New research might make the case for a new headache subtype called “cochlear migraine.”
People with migraine may be at increased risk for cochlear disorders, especially tinnitus, according to a study published in JAMA Otolaryngology-Head & Neck Surgery.1 Based on these results, the authors suggested a new category of migraine called “cochlear migraine.”
“In this large-scale cohort study, we found that patients with a history of migraine had a tendency to develop cochlear disorders, especially tinnitus, defined in one study as "the perception of a sound with a lack of an evident external stimulus to that sound."2 The results of this study supported the new concept and/or presence of cochlear migraine,” wrote first author Juen-Haur Hwang, MD, PhD, of Tzu Chi University (Hualien, Taiwan), and colleagues.
While many patients with migraine have headaches, symptoms of migraine can also occur without head pain and can affect vision, hearing, smell, and touch. Hyperacusis, or increased sensitivity to sound, can be a symptom of migraine that is also associated with disorders of the cochlea, which is found in the inner ear. But whether migraine is associated with cochlear disorders has been unclear.
To evaluate the possible link between migraine and cochlear disorders, researchers used claims data from the Taiwan Longitudinal Health Insurance Database. The analysis included 1056 individuals newly diagnosed with migraine between January 1996 and December 2012 (36.4% men, mean age 36.7 years). Researchers matched migraineurs to 4224 controls and used propensity score matching to control for baseline differences such as age, sex, and comorbidities. Mean follow-up was a little over six years.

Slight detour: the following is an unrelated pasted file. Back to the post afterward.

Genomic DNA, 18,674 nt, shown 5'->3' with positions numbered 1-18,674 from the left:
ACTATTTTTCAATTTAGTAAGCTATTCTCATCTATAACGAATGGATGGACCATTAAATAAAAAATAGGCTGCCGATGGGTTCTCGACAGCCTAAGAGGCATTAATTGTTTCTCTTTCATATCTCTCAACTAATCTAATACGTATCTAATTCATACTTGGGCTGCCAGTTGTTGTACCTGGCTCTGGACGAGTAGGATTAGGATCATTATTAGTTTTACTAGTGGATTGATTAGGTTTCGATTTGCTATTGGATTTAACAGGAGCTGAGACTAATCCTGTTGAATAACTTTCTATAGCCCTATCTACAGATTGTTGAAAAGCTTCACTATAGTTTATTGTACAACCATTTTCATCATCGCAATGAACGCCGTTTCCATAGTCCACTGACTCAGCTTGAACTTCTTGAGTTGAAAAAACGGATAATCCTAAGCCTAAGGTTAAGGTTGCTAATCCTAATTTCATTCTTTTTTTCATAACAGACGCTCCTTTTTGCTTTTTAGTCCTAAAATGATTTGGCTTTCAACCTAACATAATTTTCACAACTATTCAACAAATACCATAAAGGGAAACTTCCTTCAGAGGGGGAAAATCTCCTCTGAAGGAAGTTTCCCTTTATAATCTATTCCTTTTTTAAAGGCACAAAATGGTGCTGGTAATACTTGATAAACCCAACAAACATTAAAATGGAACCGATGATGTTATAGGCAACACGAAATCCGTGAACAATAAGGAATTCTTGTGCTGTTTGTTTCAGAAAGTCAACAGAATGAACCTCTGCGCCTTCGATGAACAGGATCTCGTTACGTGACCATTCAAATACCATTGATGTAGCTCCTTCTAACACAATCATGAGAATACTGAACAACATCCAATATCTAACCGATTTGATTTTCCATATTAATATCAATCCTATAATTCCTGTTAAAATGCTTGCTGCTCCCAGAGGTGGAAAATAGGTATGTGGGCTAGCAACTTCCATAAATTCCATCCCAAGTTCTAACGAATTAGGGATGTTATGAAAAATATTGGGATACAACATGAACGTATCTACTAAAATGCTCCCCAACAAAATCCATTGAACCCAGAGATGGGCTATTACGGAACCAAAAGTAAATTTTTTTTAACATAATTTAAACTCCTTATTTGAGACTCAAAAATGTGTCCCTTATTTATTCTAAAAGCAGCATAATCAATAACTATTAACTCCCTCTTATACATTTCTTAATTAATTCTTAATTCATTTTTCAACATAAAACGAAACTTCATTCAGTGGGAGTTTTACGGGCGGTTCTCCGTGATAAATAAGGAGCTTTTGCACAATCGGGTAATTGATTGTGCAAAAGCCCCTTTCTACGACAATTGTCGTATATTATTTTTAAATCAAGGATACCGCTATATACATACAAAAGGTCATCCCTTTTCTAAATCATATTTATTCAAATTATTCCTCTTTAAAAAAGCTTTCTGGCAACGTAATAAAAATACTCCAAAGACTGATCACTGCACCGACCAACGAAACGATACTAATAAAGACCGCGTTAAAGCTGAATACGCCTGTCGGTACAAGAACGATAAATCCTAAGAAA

• Higher incidence of cochlear disorders with migraine (12.2%) vs without migraine (5.5%)
-Almost 3 times increased risk of cochlear disorders with migraine vs without migraine (adjusted HR 2.71)
Results adjusted for comorbidities, oral contraceptive use, pregnancy, menopause, region of residence, urbanization, and socioeconomic status
• Compared with no migraine, migraine was linked to:
-Over 3 times higher risk of tinnitus (HR 3.30)
-22% higher risk of sudden deafness (HR 1.22)
The authors mentioned that the link between migraine and tinnitus could indicate a central process in the brain, rather than a problem in the cochlea. Further studies using audiometry would be needed to assess the underlying cause. Regardless, they pointed out that the results still suggest a link between migraine and tinnitus.
They also mentioned several potential limitations. The study identified individuals with migraine as those who had two or more ICD-9 codes for migraine within three months, which may have identified only people with more severe migraine. So the results may not apply to all individuals who suffer from migraine.
Take home points
• People with migraine had almost three times increased risk of cochlear disorders, compared with people without migraine
• Migraine was linked to specific cochlear disorders, especially tinnitus
• Authors propose “cochlear migraine” as a new migraine category
1. Hwang JH, Tsai SJ, Liu TC, et al. Association of Tinnitus and Other Cochlear Disorders With a History of Migraines. JAMA Otolaryngol Head Neck Surg. 2018;144:712-717.
2. Kalle S, Schlee W, Pryss RC, et al. Review of Smart Services for Tinnitus Self-Help, Diagnostics and Treatments. Front Neurosci. 2018;20;12:541.